What are some of the emerging technologies or techniques that have helped you in your research, investigation, and field operations?
Our process is very data-driven. We have terabytes worth of data, and paper, and microfiche, and old log books, rolls of chest and dental X-rays, medical records and military service files. One of the big things we’re doing is digitizing everything. We have created an automated Case Management System that manages all this data and provides digitized analytic tools with software that allows us to search, sort and correlate information to help develop leads for cases. We’ve just achieved our full operational capability for that system here at the end of January. Last year our laboratories went digital. We now have an automated Laboratory Information Management System which is integrated with the Case Management System. This will help us become more efficient and effective–from the front end work of developing leads, to the end game of doing the scientific analysis of remains– everything in between is tied into that.
If we’re following up on an eye witness account and want to excavate and look for remains, we don’t just start digging. We have tools such as ground penetrating radar. In fact, we have an office that specializes in high tech sensors and equipment for field operations. But more importantly, our partners have tremendous capabilities that we can leverage. We just finished trials off of Palau about three weeks ago with Scripps Institute of Oceanography and the University of Delaware Marine Science Institute doing validation testing with side scan sonars of new techniques for the detection and 3D imaging of underwater aircraft wreckage. These new technologies and algorithms were developed with a grant from the Defense Forensic Enterprise. We’re improving how we do our initial research, managing and analyzing our data to search for and find loss sites, and find what we’re looking for at those sites.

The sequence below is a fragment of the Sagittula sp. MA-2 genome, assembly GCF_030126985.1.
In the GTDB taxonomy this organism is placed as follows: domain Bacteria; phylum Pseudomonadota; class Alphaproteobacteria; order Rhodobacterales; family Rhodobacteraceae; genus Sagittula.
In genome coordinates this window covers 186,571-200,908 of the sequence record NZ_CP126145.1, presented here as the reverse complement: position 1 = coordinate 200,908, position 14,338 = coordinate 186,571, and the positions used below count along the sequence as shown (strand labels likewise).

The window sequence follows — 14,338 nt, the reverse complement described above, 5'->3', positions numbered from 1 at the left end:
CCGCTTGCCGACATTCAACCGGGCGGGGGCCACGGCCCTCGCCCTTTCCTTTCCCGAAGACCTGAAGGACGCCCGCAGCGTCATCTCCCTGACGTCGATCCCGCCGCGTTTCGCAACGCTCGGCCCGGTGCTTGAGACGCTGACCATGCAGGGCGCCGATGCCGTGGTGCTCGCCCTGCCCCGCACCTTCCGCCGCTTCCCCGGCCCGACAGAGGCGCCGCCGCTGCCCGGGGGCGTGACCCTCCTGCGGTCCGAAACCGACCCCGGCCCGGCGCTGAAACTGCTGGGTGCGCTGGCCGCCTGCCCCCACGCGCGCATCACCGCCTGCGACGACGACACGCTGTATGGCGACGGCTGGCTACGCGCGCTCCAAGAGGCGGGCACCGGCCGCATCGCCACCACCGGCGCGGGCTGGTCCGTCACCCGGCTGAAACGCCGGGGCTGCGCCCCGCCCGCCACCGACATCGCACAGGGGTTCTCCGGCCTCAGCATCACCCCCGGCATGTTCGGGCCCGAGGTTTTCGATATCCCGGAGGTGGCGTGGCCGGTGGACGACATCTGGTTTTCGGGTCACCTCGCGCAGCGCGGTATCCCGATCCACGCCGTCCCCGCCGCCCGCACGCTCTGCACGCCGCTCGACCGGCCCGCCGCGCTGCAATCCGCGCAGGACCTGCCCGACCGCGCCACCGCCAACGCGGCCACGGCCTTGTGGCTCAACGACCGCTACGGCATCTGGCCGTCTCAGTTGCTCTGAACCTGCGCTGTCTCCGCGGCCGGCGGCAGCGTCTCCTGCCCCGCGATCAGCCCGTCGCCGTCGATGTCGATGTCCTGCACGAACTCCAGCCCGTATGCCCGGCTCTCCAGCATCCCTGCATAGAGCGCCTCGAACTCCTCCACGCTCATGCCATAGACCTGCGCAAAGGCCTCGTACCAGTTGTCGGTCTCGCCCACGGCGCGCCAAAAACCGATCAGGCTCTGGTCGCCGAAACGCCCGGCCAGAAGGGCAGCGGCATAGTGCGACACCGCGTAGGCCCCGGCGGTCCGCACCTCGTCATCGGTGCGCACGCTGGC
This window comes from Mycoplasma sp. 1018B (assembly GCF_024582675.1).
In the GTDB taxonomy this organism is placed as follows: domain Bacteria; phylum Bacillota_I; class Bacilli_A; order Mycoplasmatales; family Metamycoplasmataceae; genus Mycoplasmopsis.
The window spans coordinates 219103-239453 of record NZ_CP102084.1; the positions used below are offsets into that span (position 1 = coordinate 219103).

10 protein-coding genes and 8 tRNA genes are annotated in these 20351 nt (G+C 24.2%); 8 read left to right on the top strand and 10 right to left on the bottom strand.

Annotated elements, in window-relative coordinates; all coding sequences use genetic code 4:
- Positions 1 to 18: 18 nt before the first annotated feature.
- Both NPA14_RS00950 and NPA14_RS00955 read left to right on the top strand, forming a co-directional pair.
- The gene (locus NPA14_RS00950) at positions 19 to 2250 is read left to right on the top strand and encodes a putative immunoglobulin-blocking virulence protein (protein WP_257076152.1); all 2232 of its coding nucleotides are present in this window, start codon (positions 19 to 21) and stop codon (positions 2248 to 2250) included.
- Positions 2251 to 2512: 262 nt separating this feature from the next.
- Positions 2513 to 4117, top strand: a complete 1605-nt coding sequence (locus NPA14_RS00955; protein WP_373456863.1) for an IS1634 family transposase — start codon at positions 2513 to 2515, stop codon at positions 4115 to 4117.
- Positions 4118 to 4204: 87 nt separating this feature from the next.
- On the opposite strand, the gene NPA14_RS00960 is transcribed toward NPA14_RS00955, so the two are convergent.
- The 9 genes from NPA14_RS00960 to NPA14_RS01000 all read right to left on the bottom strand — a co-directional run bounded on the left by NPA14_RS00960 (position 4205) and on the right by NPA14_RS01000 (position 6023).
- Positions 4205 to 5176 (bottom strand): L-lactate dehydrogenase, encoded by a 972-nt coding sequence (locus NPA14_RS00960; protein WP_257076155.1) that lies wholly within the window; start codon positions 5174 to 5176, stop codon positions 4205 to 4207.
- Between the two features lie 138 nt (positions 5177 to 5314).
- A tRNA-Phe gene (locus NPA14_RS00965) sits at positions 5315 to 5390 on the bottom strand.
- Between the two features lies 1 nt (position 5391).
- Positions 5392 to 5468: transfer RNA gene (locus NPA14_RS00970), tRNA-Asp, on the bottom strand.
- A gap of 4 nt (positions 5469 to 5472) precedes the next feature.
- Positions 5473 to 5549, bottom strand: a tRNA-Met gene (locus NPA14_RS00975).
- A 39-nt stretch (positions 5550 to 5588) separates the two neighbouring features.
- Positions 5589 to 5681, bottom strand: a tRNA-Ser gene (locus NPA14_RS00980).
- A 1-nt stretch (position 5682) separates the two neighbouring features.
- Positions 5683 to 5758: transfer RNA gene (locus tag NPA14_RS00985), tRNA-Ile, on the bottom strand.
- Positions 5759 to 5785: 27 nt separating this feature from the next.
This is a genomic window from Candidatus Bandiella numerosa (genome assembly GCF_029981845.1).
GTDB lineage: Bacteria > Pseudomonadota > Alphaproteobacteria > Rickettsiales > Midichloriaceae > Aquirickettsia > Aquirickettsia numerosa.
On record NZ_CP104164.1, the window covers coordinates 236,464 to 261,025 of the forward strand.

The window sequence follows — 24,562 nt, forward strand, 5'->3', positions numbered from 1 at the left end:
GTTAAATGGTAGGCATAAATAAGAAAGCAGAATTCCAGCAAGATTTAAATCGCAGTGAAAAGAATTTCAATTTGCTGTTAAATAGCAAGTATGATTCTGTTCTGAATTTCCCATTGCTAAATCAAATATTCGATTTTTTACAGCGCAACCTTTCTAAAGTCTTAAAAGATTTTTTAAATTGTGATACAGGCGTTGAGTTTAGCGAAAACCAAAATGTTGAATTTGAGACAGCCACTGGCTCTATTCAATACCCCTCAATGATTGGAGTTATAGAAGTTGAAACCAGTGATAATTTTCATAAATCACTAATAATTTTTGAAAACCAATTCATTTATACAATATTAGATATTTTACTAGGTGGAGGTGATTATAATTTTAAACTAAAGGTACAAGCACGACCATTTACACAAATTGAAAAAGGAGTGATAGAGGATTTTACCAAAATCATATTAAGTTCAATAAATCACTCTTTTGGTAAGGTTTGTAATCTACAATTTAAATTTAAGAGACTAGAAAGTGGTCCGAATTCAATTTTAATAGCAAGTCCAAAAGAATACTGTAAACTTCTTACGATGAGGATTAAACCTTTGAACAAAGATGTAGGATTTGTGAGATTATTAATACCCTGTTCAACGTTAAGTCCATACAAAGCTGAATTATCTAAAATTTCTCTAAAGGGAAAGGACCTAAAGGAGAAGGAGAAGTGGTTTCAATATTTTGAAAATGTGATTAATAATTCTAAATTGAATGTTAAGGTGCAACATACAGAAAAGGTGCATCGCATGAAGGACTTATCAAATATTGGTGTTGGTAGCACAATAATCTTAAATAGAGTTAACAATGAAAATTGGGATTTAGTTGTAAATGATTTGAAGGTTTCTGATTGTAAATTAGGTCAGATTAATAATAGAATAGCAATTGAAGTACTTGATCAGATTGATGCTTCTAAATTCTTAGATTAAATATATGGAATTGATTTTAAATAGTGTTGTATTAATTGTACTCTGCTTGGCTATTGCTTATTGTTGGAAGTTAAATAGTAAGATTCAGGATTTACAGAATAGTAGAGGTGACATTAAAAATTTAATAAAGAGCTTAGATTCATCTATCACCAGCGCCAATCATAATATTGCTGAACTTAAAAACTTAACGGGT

We’re also changing how we do some of our longer-term missions. A few years ago in Laos, we would have to transport our crews from where they were staying to the work sites each day. It might require a difficult and lengthy trip by land, or an expensive helicopter flight. We’ve developed facilities to allow us to remain at the work site, with lodging, galleys, water and sanitation facilities, so we can make the most of our time at the site—we bivouac on-scene now. We’ve brought with us a decent level of safe and clean living out in the middles of jungles and mountainsides and wherever else. We operate in a lot of places that are very remote and austere, and there’s nothing there unless we bring it with us. Again, the logistics piece of our mission is huge.